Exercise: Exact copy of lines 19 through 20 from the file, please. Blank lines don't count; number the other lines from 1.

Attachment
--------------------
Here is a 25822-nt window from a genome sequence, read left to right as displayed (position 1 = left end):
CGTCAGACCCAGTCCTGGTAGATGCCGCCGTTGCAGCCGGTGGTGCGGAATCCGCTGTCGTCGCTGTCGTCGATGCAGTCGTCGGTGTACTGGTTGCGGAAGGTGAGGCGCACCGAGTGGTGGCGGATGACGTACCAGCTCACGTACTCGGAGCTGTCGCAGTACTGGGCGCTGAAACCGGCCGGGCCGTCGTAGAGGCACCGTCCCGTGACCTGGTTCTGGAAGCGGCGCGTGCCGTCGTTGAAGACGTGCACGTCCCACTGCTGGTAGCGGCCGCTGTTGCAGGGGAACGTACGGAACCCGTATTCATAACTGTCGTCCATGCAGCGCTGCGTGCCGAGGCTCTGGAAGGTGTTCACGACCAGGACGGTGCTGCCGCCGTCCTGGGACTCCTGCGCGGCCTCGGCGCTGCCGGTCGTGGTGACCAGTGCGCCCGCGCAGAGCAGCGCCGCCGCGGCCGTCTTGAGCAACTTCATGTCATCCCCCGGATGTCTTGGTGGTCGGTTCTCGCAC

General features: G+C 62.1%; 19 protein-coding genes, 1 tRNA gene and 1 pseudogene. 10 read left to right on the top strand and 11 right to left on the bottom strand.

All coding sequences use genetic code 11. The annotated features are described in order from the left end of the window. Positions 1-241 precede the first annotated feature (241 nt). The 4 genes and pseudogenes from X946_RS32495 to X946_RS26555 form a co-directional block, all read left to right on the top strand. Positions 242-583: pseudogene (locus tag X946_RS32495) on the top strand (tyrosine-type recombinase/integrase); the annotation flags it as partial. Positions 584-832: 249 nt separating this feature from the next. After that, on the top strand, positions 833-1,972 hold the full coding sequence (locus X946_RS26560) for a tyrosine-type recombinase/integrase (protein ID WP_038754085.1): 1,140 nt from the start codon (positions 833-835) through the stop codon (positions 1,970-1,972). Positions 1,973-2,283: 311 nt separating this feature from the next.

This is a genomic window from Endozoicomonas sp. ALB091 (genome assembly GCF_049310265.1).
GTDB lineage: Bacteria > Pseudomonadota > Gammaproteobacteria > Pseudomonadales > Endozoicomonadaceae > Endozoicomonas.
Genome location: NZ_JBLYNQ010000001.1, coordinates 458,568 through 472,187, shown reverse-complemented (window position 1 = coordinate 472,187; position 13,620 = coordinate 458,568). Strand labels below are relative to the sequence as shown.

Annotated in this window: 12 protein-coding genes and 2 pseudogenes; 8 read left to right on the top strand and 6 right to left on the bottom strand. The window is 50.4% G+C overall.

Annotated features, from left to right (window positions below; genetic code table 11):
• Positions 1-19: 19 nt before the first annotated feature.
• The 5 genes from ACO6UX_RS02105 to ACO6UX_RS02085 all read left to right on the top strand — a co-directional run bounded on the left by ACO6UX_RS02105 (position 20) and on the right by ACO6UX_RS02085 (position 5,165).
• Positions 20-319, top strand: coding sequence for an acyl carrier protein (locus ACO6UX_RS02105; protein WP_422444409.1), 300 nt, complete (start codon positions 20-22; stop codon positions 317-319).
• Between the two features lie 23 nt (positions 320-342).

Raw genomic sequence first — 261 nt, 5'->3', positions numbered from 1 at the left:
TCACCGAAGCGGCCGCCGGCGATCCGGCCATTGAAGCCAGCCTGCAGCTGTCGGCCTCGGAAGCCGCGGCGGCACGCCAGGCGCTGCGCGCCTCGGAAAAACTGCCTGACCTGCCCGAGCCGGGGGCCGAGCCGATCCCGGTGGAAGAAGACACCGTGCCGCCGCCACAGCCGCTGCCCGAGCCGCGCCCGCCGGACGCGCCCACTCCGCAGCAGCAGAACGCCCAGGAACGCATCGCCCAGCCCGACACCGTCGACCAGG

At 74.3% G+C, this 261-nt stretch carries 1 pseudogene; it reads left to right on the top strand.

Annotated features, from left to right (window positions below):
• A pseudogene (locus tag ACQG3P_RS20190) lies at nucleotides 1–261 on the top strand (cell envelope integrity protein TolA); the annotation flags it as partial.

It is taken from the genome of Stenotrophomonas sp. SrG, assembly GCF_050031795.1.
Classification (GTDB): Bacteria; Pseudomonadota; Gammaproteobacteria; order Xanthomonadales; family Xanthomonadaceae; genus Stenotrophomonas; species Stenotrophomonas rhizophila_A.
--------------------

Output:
It is taken from the genome of Stenotrophomonas sp. SrG, assembly GCF_050031795.1.
Classification (GTDB): Bacteria; Pseudomonadota; Gammaproteobacteria; order Xanthomonadales; family Xanthomonadaceae; genus Stenotrophomonas; species Stenotrophomonas rhizophila_A.